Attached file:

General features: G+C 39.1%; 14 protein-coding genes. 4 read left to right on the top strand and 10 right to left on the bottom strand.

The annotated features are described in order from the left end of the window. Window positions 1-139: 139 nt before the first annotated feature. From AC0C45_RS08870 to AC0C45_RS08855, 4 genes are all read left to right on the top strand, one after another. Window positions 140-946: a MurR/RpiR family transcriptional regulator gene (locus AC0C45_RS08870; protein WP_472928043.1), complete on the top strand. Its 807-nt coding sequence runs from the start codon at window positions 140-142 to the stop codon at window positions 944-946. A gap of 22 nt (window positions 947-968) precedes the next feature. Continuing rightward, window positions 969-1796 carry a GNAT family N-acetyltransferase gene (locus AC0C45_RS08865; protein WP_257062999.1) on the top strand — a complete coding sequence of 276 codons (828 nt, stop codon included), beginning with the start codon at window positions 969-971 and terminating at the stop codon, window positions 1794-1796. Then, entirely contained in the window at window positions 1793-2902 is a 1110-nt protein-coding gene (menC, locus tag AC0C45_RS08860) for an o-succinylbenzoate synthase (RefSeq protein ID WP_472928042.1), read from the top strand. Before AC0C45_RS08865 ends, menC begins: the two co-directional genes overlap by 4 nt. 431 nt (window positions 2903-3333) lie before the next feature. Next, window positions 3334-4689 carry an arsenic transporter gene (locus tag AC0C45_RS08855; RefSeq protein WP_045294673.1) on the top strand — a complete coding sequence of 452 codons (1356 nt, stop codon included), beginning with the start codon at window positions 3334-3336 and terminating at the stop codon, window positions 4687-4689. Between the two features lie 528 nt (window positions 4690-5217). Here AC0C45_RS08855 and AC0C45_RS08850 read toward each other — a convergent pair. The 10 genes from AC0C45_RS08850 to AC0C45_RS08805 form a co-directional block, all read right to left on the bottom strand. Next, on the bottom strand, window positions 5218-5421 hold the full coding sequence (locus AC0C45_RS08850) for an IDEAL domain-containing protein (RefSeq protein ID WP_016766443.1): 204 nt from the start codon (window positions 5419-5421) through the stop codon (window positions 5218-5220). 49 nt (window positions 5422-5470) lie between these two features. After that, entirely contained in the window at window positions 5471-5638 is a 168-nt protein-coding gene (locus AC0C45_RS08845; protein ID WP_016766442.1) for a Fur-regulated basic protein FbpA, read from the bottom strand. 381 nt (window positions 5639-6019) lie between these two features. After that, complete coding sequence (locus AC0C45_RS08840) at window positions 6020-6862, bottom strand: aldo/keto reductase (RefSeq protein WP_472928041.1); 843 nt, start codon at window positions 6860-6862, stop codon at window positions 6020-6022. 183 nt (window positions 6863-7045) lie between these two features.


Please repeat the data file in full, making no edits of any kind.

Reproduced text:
General features: G+C 39.1%; 14 protein-coding genes. 4 read left to right on the top strand and 10 right to left on the bottom strand.

The annotated features are described in order from the left end of the window. Window positions 1-139: 139 nt before the first annotated feature. From AC0C45_RS08870 to AC0C45_RS08855, 4 genes are all read left to right on the top strand, one after another. Window positions 140-946: a MurR/RpiR family transcriptional regulator gene (locus AC0C45_RS08870; protein WP_472928043.1), complete on the top strand. Its 807-nt coding sequence runs from the start codon at window positions 140-142 to the stop codon at window positions 944-946. A gap of 22 nt (window positions 947-968) precedes the next feature. Continuing rightward, window positions 969-1796 carry a GNAT family N-acetyltransferase gene (locus AC0C45_RS08865; protein WP_257062999.1) on the top strand — a complete coding sequence of 276 codons (828 nt, stop codon included), beginning with the start codon at window positions 969-971 and terminating at the stop codon, window positions 1794-1796. Then, entirely contained in the window at window positions 1793-2902 is a 1110-nt protein-coding gene (menC, locus tag AC0C45_RS08860) for an o-succinylbenzoate synthase (RefSeq protein ID WP_472928042.1), read from the top strand. Before AC0C45_RS08865 ends, menC begins: the two co-directional genes overlap by 4 nt. 431 nt (window positions 2903-3333) lie before the next feature. Next, window positions 3334-4689 carry an arsenic transporter gene (locus tag AC0C45_RS08855; RefSeq protein WP_045294673.1) on the top strand — a complete coding sequence of 452 codons (1356 nt, stop codon included), beginning with the start codon at window positions 3334-3336 and terminating at the stop codon, window positions 4687-4689. Between the two features lie 528 nt (window positions 4690-5217). Here AC0C45_RS08855 and AC0C45_RS08850 read toward each other — a convergent pair. The 10 genes from AC0C45_RS08850 to AC0C45_RS08805 form a co-directional block, all read right to left on the bottom strand. Next, on the bottom strand, window positions 5218-5421 hold the full coding sequence (locus AC0C45_RS08850) for an IDEAL domain-containing protein (RefSeq protein ID WP_016766443.1): 204 nt from the start codon (window positions 5419-5421) through the stop codon (window positions 5218-5220). 49 nt (window positions 5422-5470) lie between these two features. After that, entirely contained in the window at window positions 5471-5638 is a 168-nt protein-coding gene (locus AC0C45_RS08845; protein ID WP_016766442.1) for a Fur-regulated basic protein FbpA, read from the bottom strand. 381 nt (window positions 5639-6019) lie between these two features. After that, complete coding sequence (locus AC0C45_RS08840) at window positions 6020-6862, bottom strand: aldo/keto reductase (RefSeq protein WP_472928041.1); 843 nt, start codon at window positions 6860-6862, stop codon at window positions 6020-6022. 183 nt (window positions 6863-7045) lie between these two features.